515 F2d 125 United States v. Blackwell

515 F.2d 125

UNITED STATES of America, Appellee,
Carroll BLACKWELL, Appellant.

No. 74-2381.

United States Court of Appeals,
Fourth Circuit.

Argued April 7, 1975.
Decided April 23, 1975.

Roger L. Amole, Jr., Alexandria, Va. (court-appointed), for appellant.

Stephen R. Pickard, Asst. U. S. Atty. (David H. Hopkins, U. S. Atty., E.D.Va., on brief), for appellee.

Before BUTZNER, RUSSELL, and WIDENER, Circuit Judges.


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Carroll Blackwell appeals his conviction of aiding and abetting Gwendolyn Hernandez in embezzling more than $100 in violation of 18 U.S.C. §§ 656 and 2. Section 656 provides that an employee who embezzles from certain banking institutions shall be fined not more than $5,000, or imprisoned not more than 5 years, or both, but if the amount does not exceed $100, the maximum fine is reduced to $1,000 and the maximum imprisonment is reduced to one year. Section 2 provides that an aider or abettor shall be punishable as a principal.


Hernandez, a bank employee, the principal, was indicted for embezzling $2,300, but she pleaded guilty to the lesser included offense of embezzling not more than $100. Blackwell was indicted for aiding and abetting her to embezzle $2,300. After she pleaded guilty to the lesser included offense, he moved to dismiss his indictment on the ground that she had implicitly been acquitted of embezzling $2,300.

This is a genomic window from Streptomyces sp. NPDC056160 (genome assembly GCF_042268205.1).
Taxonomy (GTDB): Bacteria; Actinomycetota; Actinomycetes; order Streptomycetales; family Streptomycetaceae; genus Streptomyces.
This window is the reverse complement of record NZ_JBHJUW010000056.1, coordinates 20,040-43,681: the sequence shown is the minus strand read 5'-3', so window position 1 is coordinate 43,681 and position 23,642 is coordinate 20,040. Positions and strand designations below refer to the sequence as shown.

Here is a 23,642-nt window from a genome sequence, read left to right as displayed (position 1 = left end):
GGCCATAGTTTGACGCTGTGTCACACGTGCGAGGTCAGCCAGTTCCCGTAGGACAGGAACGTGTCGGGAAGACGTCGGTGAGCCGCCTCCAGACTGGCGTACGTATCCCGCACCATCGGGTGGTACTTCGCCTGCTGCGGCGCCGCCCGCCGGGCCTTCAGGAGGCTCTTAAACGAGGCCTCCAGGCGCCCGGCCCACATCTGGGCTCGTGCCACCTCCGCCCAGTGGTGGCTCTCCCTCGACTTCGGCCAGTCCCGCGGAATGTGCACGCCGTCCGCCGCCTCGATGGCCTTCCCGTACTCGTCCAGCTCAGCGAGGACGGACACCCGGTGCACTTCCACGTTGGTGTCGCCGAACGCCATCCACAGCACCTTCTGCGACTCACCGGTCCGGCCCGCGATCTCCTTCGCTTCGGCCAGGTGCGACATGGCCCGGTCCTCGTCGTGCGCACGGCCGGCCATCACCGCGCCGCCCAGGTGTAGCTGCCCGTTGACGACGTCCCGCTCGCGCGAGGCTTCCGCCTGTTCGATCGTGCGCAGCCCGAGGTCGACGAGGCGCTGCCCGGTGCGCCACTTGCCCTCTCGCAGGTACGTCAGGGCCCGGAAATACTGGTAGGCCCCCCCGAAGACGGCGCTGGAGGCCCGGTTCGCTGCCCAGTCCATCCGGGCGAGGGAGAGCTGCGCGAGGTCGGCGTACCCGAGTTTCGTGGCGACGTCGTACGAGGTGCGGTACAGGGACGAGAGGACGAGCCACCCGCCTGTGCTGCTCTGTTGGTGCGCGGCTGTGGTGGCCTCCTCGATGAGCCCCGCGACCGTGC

The district court denied Blackwell's motion to dismiss, but instead ordered that he should be tried on the lesser included offense of aiding and abetting in the embezzlement of $100. Blackwell was convicted and was sentenced to one year in prison. We find no error in the district court's ruling.


Federal Rule of Criminal Procedure 31(c) specifically provides that a "defendant may be found guilty of an offense necessarily included in the offense charged." Blackwell's indictment necessarily included the lesser offense of aiding and abetting in the embezzlement of a sum not exceeding $100. Consequently, he could be tried on this indictment.


We find no cause for reversal in Blackwell's other assignments of error. However, the judgment should be amended. It recites that he was found guilty as charged in the indictment. It should reflect that he was convicted of the lesser included offense, that is, aiding and abetting in the embezzlement of a sum not exceeding $100. The error is clerical, and it can be corrected pursuant to Rule 36.